[Catalog-sig] pre-PEP: transition to release-file hosting at pypi site

Monty Taylor mordred at inaugust.com
Tue Mar 12 19:51:15 CET 2013

On 03/12/2013 11:00 AM, M.-A. Lemburg wrote:
> On 12.03.2013 18:33, Jesse Noller wrote:
>>> And I've put multiple compromise proposals out there to begin
>>> mitigating the problem *now* (i.e. for non-updated versions of
>>> setuptools), and every time, the objection is, "no, we need to ban it
>>> all now, no discussion, no re-evaluation, no personal choice, everyone
>>> must do as we say, no argument".
>>> And I don't understand that, at all.
>> There's not much to understand: external hosting of packages is *actively harmful*, period. End users of easy_install and pip *don't even realize* 99% of the time that these tools are following links off of PyPi and installing packages from random, probably insecure/non https locations all over the internet. Once they realize it they recoil in terror if they have any understanding of the implications.
>> Let me put this in different terms: out of the packages using external hosting: can you prove to me that 100% of them aren't compromised machines serving malware, performing MITM attacks, etc? The fact that the end user tools support this is a bug, but one from history. The fact that PyPI continues to support external links on simple/ is inexcusable given that we know that they are an attack vector. 
>> A simple proof of concept on a popular package hosted off site deployed during PyCon would be terrible, it was bad enough that last year people were trying to MITM due to lack of SSL. 
> Let's please not exaggerate all this. It's not like PyPI is
> the only server out there implementing HTTPS, ye know ;-)
> A single package uploaded on PyPI with os.system('rm -rf')
> in its setup.py could easily ruin all this and no HTTPS in this
> world would stop it from showing its ugly face.
> The whole Python package eco-system works based on trust and
> injecting fear into this system is not helpful, IMO.
> People need to understand the possible issues, we need to make
> things safer from both the client and the server side and
> improve the tool chain. There's really nothing new here.

externally hosted packages isn't just about security. It's about
reliability of the service. PyPI as it is right now with externally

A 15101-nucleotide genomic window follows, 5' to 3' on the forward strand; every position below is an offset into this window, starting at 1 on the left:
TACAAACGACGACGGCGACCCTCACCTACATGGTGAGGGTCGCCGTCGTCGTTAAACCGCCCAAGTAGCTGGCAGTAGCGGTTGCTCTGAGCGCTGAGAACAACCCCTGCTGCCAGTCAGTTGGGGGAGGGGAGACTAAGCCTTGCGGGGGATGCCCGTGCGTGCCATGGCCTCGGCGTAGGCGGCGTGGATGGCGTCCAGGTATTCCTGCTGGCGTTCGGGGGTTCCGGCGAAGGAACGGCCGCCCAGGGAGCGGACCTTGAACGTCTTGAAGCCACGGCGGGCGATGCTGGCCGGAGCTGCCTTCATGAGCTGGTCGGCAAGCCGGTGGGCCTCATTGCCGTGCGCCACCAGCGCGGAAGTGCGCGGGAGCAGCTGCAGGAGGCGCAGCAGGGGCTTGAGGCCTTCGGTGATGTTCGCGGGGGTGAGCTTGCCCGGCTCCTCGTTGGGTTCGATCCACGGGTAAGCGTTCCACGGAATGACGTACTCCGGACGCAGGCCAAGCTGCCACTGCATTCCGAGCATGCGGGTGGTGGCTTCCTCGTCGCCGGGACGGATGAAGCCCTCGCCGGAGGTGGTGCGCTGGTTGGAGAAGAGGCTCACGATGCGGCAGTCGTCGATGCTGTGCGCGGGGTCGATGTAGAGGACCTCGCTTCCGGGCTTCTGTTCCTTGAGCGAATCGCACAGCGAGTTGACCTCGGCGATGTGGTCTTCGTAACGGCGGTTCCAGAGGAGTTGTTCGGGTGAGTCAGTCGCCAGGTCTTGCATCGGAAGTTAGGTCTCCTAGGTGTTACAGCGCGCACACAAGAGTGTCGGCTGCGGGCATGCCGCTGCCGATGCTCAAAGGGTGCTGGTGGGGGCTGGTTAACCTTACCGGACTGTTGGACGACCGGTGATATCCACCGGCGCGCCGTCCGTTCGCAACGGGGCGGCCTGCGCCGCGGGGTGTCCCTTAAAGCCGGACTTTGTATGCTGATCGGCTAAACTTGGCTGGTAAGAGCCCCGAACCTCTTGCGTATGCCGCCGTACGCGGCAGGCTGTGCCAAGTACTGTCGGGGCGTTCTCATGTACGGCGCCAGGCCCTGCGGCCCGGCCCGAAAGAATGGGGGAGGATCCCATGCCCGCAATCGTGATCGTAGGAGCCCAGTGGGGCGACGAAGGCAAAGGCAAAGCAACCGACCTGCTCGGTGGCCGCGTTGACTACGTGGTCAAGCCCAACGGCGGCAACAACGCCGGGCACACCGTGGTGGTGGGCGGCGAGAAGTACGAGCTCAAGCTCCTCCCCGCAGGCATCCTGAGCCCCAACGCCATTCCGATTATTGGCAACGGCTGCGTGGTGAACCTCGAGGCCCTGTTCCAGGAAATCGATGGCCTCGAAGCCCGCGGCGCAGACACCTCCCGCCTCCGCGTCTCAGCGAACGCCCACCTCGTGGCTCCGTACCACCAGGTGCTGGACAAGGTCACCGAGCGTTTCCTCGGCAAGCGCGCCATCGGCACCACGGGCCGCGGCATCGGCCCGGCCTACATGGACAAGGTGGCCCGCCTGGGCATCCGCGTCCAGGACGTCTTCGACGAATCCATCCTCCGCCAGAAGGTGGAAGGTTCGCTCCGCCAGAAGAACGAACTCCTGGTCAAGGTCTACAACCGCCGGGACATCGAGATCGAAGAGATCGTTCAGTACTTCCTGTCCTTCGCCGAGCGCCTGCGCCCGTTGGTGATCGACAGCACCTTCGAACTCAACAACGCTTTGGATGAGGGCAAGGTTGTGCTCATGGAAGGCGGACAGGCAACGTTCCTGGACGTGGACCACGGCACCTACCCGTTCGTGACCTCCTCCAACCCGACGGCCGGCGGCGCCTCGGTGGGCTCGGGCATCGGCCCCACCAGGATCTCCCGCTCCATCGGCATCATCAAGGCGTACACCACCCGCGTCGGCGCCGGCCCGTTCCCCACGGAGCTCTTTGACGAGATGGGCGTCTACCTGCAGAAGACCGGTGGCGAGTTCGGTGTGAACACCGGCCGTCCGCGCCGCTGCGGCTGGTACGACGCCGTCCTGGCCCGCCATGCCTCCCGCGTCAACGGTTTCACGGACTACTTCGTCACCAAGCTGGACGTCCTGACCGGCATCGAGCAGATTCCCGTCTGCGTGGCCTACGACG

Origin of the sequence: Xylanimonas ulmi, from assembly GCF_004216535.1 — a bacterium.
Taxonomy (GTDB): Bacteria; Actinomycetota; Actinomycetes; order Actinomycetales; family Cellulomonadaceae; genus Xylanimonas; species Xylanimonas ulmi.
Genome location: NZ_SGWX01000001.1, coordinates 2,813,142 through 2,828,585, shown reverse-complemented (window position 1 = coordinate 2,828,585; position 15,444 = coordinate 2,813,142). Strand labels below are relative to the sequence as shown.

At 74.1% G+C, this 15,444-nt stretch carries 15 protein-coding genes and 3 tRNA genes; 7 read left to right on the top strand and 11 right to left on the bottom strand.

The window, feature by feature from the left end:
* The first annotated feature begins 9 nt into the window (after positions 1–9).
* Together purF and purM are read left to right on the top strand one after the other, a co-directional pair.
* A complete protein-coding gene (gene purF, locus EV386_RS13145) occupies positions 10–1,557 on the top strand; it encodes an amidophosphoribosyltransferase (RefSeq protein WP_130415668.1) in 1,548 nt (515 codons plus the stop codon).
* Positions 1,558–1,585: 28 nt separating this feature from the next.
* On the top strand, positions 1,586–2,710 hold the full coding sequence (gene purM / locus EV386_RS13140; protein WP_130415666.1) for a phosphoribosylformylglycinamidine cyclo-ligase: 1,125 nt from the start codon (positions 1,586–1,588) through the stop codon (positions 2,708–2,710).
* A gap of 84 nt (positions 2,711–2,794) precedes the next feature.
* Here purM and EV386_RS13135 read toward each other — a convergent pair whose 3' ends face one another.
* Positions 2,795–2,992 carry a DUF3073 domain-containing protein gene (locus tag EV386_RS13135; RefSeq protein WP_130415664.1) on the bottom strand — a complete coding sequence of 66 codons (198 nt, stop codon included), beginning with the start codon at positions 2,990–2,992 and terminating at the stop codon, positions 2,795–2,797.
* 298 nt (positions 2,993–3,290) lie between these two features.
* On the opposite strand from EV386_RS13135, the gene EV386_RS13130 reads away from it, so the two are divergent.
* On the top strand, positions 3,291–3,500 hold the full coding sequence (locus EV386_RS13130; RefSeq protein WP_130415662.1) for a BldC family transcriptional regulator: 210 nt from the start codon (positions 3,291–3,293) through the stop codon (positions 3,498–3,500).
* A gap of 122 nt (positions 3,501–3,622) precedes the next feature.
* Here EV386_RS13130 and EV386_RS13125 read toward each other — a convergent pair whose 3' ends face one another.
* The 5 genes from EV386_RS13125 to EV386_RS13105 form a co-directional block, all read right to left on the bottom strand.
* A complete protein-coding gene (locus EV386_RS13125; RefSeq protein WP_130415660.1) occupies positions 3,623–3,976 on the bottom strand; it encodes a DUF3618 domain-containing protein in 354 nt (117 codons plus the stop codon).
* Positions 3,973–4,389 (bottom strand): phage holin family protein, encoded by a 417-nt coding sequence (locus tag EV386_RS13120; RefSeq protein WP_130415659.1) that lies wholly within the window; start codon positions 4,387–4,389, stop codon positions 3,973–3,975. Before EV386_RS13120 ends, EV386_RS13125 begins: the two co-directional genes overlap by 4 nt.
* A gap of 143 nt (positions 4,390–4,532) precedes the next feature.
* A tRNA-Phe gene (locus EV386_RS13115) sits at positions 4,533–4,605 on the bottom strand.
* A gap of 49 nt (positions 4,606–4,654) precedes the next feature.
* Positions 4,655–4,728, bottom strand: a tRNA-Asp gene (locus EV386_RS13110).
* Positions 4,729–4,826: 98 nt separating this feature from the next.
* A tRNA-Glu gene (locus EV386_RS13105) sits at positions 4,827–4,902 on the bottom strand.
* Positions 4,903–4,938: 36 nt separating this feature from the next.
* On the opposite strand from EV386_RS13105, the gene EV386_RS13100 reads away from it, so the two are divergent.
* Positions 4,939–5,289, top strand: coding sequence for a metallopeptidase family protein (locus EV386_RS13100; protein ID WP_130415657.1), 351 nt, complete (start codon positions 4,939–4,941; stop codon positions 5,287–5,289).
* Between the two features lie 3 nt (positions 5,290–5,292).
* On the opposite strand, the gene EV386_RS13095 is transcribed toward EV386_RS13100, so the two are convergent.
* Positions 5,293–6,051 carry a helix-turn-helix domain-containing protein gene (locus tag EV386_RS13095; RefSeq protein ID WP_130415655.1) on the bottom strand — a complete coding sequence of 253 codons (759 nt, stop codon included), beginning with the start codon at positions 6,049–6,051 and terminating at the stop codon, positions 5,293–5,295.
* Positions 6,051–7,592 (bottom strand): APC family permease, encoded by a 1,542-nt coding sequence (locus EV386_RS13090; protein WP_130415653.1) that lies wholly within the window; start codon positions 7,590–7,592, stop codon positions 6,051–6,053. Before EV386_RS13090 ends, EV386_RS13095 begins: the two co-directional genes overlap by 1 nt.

hosted packages is 100% unusable in automated systems for reasons having
nothing to do with security. For better or for worse, PyPI _IS_ the
place where python packages are expected to exist and be uploaded.
However, attempting to hang on to a feature which undermines the ability
of the service to be used is absolutely mind-blowing to me.

Why, you ask, is it broken?

a) it's massively unreliable, because reliability is now dependent on
the availability of ALL of the external link hosting sites combined.
It's not even just the packages - version information lookups, which
should take 0.1 second and be the most reliable thing ever, have to
spider a billion web pages.

b) It's massively slow. All that spidering of lycos and altavista and
some random trac site? Slow. Guess what - that spidering is happening on
my LAPTOP - so while sitting here on this plane, if I want to install a
package that's on PyPI, it has to go web-spider other things.

c) It's agressive about being both of the above. Even if packages are
hosted on PyPI, my local client will STILL spider external sites that
are listed.

The funny part is, if you remove the externally hosted packages, pypi is
a wonderfully elegant system that is super easy to scale. A PyPI can be
completely static, which is how we run the partial-mirror that OpenStack
is forced to run due to the instability of homepages stored on Apple
IIe's of various random people who decided that "python setup.py sdist
upload" is too hard to run. It's great. We love it. I works for just
about everything.

Except for those darned external links.

Why are we persisting in trying to make this super complex? Can we
revisit PEP20 here? Specifically:

Explicit is better than implicit.
Simple is better than complex.
Flat is better than nested.
There should be one-- and preferably only one --obvious way to do it

If I run :

pip install foo

I am EXPLICITLY asking for a package from PyPI, not from launchpad.
There is a URL option, which would allow to to request a package from
somewhere that is not pypi should I want to do that.

Having to spider out to external sites is more complex that not doing that.

External sites are effectively needless nesting.

Most importantly - PyPI is there - it's where we upload packages? What
benefit do we gain from subverting that?


Remove the external links. Please.


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